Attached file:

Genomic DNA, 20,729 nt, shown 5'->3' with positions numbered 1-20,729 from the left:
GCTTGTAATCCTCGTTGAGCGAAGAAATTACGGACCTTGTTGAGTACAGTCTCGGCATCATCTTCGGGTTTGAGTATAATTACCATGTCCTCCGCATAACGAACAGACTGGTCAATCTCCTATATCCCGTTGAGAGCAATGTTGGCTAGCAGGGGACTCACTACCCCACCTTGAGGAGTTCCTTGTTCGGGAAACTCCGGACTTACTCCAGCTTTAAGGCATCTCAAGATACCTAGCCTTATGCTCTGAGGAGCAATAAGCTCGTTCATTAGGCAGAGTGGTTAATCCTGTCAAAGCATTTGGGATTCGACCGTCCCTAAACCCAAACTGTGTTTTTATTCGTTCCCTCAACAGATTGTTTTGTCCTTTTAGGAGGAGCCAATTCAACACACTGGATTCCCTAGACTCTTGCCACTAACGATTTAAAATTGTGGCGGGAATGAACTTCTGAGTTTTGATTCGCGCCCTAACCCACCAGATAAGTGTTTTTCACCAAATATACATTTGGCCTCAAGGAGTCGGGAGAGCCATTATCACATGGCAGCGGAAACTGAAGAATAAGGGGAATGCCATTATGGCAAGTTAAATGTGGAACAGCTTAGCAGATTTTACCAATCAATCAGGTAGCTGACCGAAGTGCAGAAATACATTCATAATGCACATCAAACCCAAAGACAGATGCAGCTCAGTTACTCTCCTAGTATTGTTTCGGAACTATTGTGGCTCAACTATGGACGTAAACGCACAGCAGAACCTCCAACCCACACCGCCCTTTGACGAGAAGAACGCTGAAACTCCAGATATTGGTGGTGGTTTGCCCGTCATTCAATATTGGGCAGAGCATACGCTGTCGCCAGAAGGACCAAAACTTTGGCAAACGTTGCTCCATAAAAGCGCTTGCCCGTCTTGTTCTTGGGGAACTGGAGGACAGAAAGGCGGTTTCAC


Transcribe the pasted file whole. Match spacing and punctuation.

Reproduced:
Genomic DNA, 20,729 nt, shown 5'->3' with positions numbered 1-20,729 from the left:
GCTTGTAATCCTCGTTGAGCGAAGAAATTACGGACCTTGTTGAGTACAGTCTCGGCATCATCTTCGGGTTTGAGTATAATTACCATGTCCTCCGCATAACGAACAGACTGGTCAATCTCCTATATCCCGTTGAGAGCAATGTTGGCTAGCAGGGGACTCACTACCCCACCTTGAGGAGTTCCTTGTTCGGGAAACTCCGGACTTACTCCAGCTTTAAGGCATCTCAAGATACCTAGCCTTATGCTCTGAGGAGCAATAAGCTCGTTCATTAGGCAGAGTGGTTAATCCTGTCAAAGCATTTGGGATTCGACCGTCCCTAAACCCAAACTGTGTTTTTATTCGTTCCCTCAACAGATTGTTTTGTCCTTTTAGGAGGAGCCAATTCAACACACTGGATTCCCTAGACTCTTGCCACTAACGATTTAAAATTGTGGCGGGAATGAACTTCTGAGTTTTGATTCGCGCCCTAACCCACCAGATAAGTGTTTTTCACCAAATATACATTTGGCCTCAAGGAGTCGGGAGAGCCATTATCACATGGCAGCGGAAACTGAAGAATAAGGGGAATGCCATTATGGCAAGTTAAATGTGGAACAGCTTAGCAGATTTTACCAATCAATCAGGTAGCTGACCGAAGTGCAGAAATACATTCATAATGCACATCAAACCCAAAGACAGATGCAGCTCAGTTACTCTCCTAGTATTGTTTCGGAACTATTGTGGCTCAACTATGGACGTAAACGCACAGCAGAACCTCCAACCCACACCGCCCTTTGACGAGAAGAACGCTGAAACTCCAGATATTGGTGGTGGTTTGCCCGTCATTCAATATTGGGCAGAGCATACGCTGTCGCCAGAAGGACCAAAACTTTGGCAAACGTTGCTCCATAAAAGCGCTTGCCCGTCTTGTTCTTGGGGAACTGGAGGACAGAAAGGCGGTTTCAC